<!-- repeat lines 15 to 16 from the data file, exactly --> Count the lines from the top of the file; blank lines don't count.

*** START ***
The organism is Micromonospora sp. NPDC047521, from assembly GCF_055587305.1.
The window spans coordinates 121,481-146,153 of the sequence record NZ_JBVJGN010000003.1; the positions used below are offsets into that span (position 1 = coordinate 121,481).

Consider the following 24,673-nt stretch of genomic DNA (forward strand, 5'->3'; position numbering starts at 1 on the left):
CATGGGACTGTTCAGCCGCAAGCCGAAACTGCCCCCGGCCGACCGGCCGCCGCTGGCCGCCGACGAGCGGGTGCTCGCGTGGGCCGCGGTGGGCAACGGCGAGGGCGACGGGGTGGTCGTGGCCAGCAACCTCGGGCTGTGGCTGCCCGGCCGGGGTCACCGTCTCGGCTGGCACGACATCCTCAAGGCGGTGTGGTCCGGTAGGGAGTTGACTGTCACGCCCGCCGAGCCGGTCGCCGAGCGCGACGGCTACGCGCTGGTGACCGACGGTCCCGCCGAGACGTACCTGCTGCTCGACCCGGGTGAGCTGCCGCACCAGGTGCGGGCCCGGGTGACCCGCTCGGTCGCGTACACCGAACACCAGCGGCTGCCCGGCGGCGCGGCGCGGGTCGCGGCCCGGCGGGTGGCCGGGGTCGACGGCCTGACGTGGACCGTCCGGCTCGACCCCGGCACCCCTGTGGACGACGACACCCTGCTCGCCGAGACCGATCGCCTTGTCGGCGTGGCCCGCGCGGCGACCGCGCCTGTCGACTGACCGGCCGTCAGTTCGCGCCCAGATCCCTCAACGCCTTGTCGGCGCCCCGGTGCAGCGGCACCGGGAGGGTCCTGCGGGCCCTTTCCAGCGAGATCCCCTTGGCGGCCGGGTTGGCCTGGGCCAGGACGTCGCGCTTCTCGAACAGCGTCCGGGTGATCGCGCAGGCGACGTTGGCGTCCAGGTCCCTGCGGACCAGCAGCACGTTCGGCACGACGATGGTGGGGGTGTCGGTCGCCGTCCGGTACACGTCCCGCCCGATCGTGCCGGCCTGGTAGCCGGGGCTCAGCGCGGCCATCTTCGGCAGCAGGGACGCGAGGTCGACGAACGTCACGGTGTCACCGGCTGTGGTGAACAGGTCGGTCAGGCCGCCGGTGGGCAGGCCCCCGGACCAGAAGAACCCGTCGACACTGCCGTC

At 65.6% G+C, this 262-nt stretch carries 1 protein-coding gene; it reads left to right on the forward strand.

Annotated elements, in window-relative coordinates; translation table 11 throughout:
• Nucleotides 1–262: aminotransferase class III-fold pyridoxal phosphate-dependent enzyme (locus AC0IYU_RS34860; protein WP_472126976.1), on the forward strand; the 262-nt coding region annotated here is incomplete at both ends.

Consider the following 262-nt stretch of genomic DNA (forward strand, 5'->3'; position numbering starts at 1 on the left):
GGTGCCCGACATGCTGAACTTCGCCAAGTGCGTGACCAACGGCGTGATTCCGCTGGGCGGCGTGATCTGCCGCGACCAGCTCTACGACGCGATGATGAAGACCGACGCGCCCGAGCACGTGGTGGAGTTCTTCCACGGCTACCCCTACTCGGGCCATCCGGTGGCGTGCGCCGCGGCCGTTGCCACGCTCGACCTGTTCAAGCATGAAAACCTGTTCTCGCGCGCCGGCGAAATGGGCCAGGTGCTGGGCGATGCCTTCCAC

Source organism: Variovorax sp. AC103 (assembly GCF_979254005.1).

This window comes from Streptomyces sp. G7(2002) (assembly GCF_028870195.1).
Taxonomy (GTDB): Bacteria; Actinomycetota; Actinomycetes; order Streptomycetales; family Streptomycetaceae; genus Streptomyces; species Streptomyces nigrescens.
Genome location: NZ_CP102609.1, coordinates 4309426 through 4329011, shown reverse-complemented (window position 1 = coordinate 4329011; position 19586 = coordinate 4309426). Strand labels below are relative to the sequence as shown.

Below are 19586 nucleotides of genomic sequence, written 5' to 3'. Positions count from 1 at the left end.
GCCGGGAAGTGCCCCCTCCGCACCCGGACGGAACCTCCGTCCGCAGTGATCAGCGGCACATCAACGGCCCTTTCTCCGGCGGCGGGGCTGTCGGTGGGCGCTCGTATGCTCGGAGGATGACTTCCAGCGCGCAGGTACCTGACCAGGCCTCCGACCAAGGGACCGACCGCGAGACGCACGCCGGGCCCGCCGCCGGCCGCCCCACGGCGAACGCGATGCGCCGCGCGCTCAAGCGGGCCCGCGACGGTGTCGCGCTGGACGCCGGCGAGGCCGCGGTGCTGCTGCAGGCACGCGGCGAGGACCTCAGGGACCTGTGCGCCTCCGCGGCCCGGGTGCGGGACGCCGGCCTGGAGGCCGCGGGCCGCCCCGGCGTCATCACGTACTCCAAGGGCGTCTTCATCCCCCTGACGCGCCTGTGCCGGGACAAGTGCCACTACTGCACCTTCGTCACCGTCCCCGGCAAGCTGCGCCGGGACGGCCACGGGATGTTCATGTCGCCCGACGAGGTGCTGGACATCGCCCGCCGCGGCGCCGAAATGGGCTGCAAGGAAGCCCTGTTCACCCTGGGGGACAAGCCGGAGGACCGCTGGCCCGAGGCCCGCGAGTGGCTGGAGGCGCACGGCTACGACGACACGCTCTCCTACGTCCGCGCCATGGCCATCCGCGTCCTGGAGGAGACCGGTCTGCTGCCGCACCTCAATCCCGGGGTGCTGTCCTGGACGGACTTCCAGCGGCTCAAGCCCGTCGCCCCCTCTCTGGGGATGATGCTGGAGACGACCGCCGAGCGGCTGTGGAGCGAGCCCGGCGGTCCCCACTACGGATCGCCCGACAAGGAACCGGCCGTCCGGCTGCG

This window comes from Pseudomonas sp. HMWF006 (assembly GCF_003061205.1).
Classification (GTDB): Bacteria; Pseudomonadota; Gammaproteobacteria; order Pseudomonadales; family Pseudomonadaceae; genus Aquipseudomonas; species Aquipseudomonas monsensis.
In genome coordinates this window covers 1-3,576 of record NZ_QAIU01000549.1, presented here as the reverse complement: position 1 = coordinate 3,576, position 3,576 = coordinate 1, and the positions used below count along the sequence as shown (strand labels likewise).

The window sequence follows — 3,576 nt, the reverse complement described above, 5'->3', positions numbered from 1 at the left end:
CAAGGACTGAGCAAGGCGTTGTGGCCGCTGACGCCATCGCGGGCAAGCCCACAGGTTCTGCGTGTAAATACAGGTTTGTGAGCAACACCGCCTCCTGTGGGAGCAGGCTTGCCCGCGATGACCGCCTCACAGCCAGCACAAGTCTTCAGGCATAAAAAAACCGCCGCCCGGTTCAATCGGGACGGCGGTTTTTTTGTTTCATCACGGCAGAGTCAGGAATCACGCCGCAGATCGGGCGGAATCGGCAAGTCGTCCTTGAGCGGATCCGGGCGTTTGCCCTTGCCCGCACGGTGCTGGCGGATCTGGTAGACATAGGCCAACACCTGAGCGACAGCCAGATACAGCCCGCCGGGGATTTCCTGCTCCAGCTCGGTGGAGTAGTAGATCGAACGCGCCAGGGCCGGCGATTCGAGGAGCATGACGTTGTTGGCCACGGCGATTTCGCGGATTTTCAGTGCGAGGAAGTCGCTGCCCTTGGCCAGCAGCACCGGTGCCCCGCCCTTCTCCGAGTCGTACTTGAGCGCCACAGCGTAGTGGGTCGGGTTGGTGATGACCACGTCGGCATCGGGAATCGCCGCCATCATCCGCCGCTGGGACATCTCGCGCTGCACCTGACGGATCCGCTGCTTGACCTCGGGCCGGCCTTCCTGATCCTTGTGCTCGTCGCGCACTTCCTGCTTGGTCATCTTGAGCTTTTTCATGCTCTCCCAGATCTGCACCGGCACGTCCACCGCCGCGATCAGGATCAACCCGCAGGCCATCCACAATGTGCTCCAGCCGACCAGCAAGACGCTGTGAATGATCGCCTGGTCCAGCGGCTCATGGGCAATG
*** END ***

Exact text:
GCCGGGAAGTGCCCCCTCCGCACCCGGACGGAACCTCCGTCCGCAGTGATCAGCGGCACATCAACGGCCCTTTCTCCGGCGGCGGGGCTGTCGGTGGGCGCTCGTATGCTCGGAGGATGACTTCCAGCGCGCAGGTACCTGACCAGGCCTCCGACCAAGGGACCGACCGCGAGACGCACGCCGGGCCCGCCGCCGGCCGCCCCACGGCGAACGCGATGCGCCGCGCGCTCAAGCGGGCCCGCGACGGTGTCGCGCTGGACGCCGGCGAGGCCGCGGTGCTGCTGCAGGCACGCGGCGAGGACCTCAGGGACCTGTGCGCCTCCGCGGCCCGGGTGCGGGACGCCGGCCTGGAGGCCGCGGGCCGCCCCGGCGTCATCACGTACTCCAAGGGCGTCTTCATCCCCCTGACGCGCCTGTGCCGGGACAAGTGCCACTACTGCACCTTCGTCACCGTCCCCGGCAAGCTGCGCCGGGACGGCCACGGGATGTTCATGTCGCCCGACGAGGTGCTGGACATCGCCCGCCGCGGCGCCGAAATGGGCTGCAAGGAAGCCCTGTTCACCCTGGGGGACAAGCCGGAGGACCGCTGGCCCGAGGCCCGCGAGTGGCTGGAGGCGCACGGCTACGACGACACGCTCTCCTACGTCCGCGCCATGGCCATCCGCGTCCTGGAGGAGACCGGTCTGCTGCCGCACCTCAATCCCGGGGTGCTGTCCTGGACGGACTTCCAGCGGCTCAAGCCCGTCGCCCCCTCTCTGGGGATGATGCTGGAGACGACCGCCGAGCGGCTGTGGAGCGAGCCCGGCGGTCCCCACTACGGATCGCCCGACAAGGAACCGGCCGTCCGGCTGCG

This window comes from Pseudomonas sp. HMWF006 (assembly GCF_003061205.1).